“[E]xpert judgments are challenging to study [objectively] because most decisions are based on an expert’s ability to integrate their knowledge and experience in a timely manner.”
Practitioners develop expertise in deciding when to extubate children through experience. The clinical acumen to make this decision is difficult to learn and is a skill that many consider more art than science. In this issue of Anesthesiology, Templeton et al. report the relationship between a number of clinical signs frequently used by practitioners to make a decision to extubate children and how these signs correlate with “success.”1 One of the most important contributions of the study is that by applying the signs selected for extubation “readiness,” the less experienced practitioner could acquire the expertise in deciding when to extubate more quickly and with a lower frequency of, as this study reports, either the need for a “major” or “minor” airway intervention after extubation.1 A second important finding of Templeton et al.’s study is that children who exhibited more of the selected clinical signs used to guide extubation had a greater likelihood of successful extubation, suggesting the utility of the cues selected by the authors to include in their study design. Finally, the study identified additional signs (elevated end-tidal carbon dioxide) and perioperative factors (upper respiratory infection and midazolam premedication) that, when present, impact extubation success.1
Similar to the findings in many other clinical studies, there are numerous caveats that need to be considered when interpreting the study results and, more importantly, when applying the approach to clinical practice. The first and foremost is that the findings apply only to those children who were emerging from inhalation anesthesia and judged to be ready for extubaton. The study excluded children for whom the plan was to extubate deep before their emergence from anesthesia. The study also excluded children who received intravenous anesthetic techniques or a dose of Propofol in the period before emergence. The study is observational, and the perioperative anesthetic management was left to the discretion of the anesthesiologist. This led to variation in the use of midazolam premedication and the type, timing, and dose of narcotic administered during the procedure. The study also was limited to children who were less than 7 yr old, and a large proportion of those children were infants less than 1 yr of age (more than 30%). Despite these many study qualifications that could limit the application of the findings, infants and young children most commonly receive primarily volatile anesthesia and in this younger age group the decision to extubate is often based on clinical signs rather than the child’s ability to respond to verbal stimuli.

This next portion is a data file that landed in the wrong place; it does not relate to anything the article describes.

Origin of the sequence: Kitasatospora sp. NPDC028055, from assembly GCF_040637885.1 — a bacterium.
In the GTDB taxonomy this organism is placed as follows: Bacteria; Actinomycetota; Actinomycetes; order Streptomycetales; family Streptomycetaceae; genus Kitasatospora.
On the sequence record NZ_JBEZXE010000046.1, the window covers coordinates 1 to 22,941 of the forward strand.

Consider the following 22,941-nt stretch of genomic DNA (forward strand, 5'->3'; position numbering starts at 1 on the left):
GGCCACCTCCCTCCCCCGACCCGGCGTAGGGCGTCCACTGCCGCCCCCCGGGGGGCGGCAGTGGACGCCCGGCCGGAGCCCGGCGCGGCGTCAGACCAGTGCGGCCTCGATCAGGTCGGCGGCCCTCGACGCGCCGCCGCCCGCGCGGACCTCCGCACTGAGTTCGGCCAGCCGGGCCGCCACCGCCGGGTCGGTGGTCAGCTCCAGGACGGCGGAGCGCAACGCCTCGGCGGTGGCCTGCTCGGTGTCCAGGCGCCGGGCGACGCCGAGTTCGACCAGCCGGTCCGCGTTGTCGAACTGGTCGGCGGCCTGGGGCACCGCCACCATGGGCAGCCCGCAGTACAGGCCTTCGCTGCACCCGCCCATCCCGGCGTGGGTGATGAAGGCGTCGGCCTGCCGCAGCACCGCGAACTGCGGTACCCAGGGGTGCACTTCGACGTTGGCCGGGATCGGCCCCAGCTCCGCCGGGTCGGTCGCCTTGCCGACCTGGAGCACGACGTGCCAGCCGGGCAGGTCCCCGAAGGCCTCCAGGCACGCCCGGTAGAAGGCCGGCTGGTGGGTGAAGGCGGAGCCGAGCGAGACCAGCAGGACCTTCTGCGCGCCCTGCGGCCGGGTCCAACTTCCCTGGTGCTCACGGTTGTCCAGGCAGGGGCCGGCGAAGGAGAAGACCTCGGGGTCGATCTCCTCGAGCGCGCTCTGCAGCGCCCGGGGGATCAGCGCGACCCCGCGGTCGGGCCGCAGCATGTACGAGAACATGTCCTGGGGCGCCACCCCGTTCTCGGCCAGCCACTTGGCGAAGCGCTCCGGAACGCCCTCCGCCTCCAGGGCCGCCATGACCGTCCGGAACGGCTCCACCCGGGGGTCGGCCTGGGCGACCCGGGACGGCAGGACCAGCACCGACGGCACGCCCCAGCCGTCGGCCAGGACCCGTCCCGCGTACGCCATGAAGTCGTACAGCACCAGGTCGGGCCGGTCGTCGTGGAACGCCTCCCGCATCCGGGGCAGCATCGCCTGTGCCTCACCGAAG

More than 92% of the children met the author’s definition of extubation success. These children required brief airway support (continuous positive airway pressure less than 30 s) and maintained an oxygen saturation greater than 92%. In a study that directed practitioner’s attention to clinical signs of emergence, this extubation success rate might be better than that observed in practice settings when practitioners might not assess clinical criteria as thoroughly before extubation or be as attentive to apnea, breath-holding, and desaturation as this study required after extubation. The finding that 44 of the 600 children (7%) required an experienced practitioner to recognize and manage either apnea or breath-holding for an extended time period after extubation is not surprising. The study confirms that skill in airway management and vigilance are required in managing emergence.2 The results reaffirm the need for advanced airway training for recovery room personnel, if extubation is to be deferred to postanesthesia care unit settings.3
The study design included nine signs that were evaluated before extubation. The clinical signs selected in the study are time honored, and pediatric anesthesia practitioners around the world use similar signs or variants of these signs to determine extubation readiness. In general, the results indicate that the more signs that were present, the greater likelihood of success. Some signs often used in older children and adults, such as eye opening and purposeful movement, although predictive of success, were often not present at the time the decision was made to extubate. The relationship between many of the central nervous system events surrounding recovery from anesthesia, such as movement, purposeful movement, and eye opening, are being investigated using a combination of brain function monitoring, neuroimaging, and neural network research.4 As this research continues to provide additional insight about the return of consciousness after anesthesia and the relationship of these clinical signs to consciousness, the potential exists to add considerably more scientific rigor to this decision-making process in the future.4
The authors are to be commended for studying one of the many judgments that practitioners are required to make during daily practice. These expert judgments are challenging to study because most decisions are based on an expert’s ability to integrate their knowledge and experience in a timely manner. The article not only provides a more objective approach to this decision, but the findings provide insight into how many of these clinical signs sequentially return during anesthesia emergence. Although the study has numerous limitations, the results highlight the frequency and magnitude of the airway intervention that is often required after extubation and also suggest a safer path for determining the timing of pediatric extubation.
The author is not supported by, nor maintains any financial interest in, any commercial activity that may be associated with the topic of this article.